Tolkien understood the value of creating a world which (his readers would believe) could easily go on beyond the pages of his books.  I think Jordan has capitalized on that but has added a unique dimension.  Robert Jordan was ingenious with his created world because he added (and really based his entire series around) one critical element - the Pattern and the Wheel.  The concept of Time (making Time almost tangible) was something to which every aspect and every character of the story could be related.  Tolkien, in The Lord of the Rings hinted at that common element, but we never got the idea that it was completely all-encompassing.  Yes, he tells us that the fate of the world was tied to the fate of the Ring, but in these side stories, there is a tendency to lose sight of that.  I get the idea that Tom Bombadillo wouldn't have really cared about the Ring one way or the other until he had no other choice.  I think Jordan has (because of his careful attention to plot clarity) given us an unmistakable view of what is at stake.

 

Tolkien's inspiration within the genre he organized (see some of the earlier posts for clarity) was very much based around 'good' versus 'evil'.  "High Fantasy" follows that theme very closely, whereas other sub-genres of fantasy are not quite so clear.  If any of you have read A Song of Ice and Fire, which is a series of books by George R. R. Martin, you would probably agree with me that Martin's 'good' and 'evil' are not quite so clear.

 

By the way, I think this is an excellent topic - I've seen some responses here that I had never even thought of before.  I love literary discussions - my English 112 class is being assigned a literary essay, and this thread will probably be one of my sources.

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Did your professor say anything about Propp?

This was several years ago, so I don't remember. It's likely: We were talking about Russian literature at the time. Thanks for the link. Not that, farther down, the article mentions how some of Propp's elements might be inverted (i.e., stranger comes to town instead of hero goes on a journey). Propp was apparently limiting his analysis to Russian folk/fairy tales, but I think it's pretty applicable on a broader level as long as you realize that he's trying to define common building blocks, not to say that all stories are ultimately the same.

 

Critics do not confuse Tolkien with the genre. Not if they want to stay on my good side. And I would recommend Terry Pratchett and Mervyn Peake, for a start. And Gene Wolfe.

 

Regardless of whether you use a broader definition of Fantasy or a narrower one, what you call "high fantasy" is certainly a significant portion of the genre as a whole, which means that Tolkien has had a significant influence on the genre. And, while you're correct that critics don't confuse Tolkien with the genre, they do use him as a major point of reference because of his influence on the genre.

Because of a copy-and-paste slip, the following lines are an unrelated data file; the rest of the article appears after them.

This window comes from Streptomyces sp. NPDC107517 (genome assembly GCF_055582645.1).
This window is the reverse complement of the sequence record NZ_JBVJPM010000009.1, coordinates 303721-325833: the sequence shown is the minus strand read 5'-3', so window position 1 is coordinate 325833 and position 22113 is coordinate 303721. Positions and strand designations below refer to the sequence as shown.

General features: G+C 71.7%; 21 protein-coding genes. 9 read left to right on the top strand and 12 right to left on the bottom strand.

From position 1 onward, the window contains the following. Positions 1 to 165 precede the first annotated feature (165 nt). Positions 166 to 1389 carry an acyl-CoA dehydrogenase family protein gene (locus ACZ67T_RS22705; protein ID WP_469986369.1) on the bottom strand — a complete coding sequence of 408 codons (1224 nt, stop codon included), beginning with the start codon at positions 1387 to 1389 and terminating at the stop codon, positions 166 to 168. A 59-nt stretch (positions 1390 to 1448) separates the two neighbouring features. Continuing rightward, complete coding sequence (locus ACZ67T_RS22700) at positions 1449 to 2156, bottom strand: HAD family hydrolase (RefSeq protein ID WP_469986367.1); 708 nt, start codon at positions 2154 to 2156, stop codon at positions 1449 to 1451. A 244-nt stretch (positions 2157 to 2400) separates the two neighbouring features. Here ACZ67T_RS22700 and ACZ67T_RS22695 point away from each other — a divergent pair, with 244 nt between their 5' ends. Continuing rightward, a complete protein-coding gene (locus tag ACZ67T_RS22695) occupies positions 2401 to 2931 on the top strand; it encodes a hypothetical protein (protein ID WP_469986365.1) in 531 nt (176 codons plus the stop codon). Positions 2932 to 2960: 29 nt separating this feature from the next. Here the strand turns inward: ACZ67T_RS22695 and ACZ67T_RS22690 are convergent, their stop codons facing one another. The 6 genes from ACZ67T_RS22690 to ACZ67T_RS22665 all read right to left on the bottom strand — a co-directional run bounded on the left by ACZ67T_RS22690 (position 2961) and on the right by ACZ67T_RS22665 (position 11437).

So a stranger coming to town can involve children being born and people who were already there doing something a bit different? Seems to be really stretching the definition. How far do you stretch it before it becomes meaningless? Anyone going anywhere for any reason, even if they were already there? Why not just say a story needs an agent of change, if that's what you meant, rather than saying something completely different? That would make more sense.

 

Being born is certainly one way to introduce a character. It worked quite well in the Old (Moses) and New (Jesus) Testaments. As for the character that was 'already there,' I disagree that he was already there. He may have previously been in the castle, but as far as the nobility that seems to make up the cast were concerned, he didn't exist until after his expulsion and return to the castle. In this case, the setting the author has chosen is so narrow that someone who works in the kitchen is indeed a stranger. This is only because the author's setting is so narrowly defined.

 

But these are not the basic elements of a good story, so much as they are commonly used elements of a high fantasy story. And you called them the elements that define the genre. Which isn't entirely true. Given that you admit to not being well read within the genre, why would you claim, as you initially did, that these things define the genre?

 

I did admit that what I initially called elements of fantasy would more accurately be called the elements of the high fantasy (your term) genre, so I'm not sure where you're going here.

 

I think what I've been trying to say is not that these elements make up a good story but that they stem from the elements that make up a good story in any genre. Of course you're not going to have magic and monsters in a western or mystery novel (or even a fantasy novel), but you are going to have the unexplained and the foreign. So whether "the unexplained" takes the form of magic or a misunderstood property of physics or a seemingly impossible theft, it's still one building block for a good story.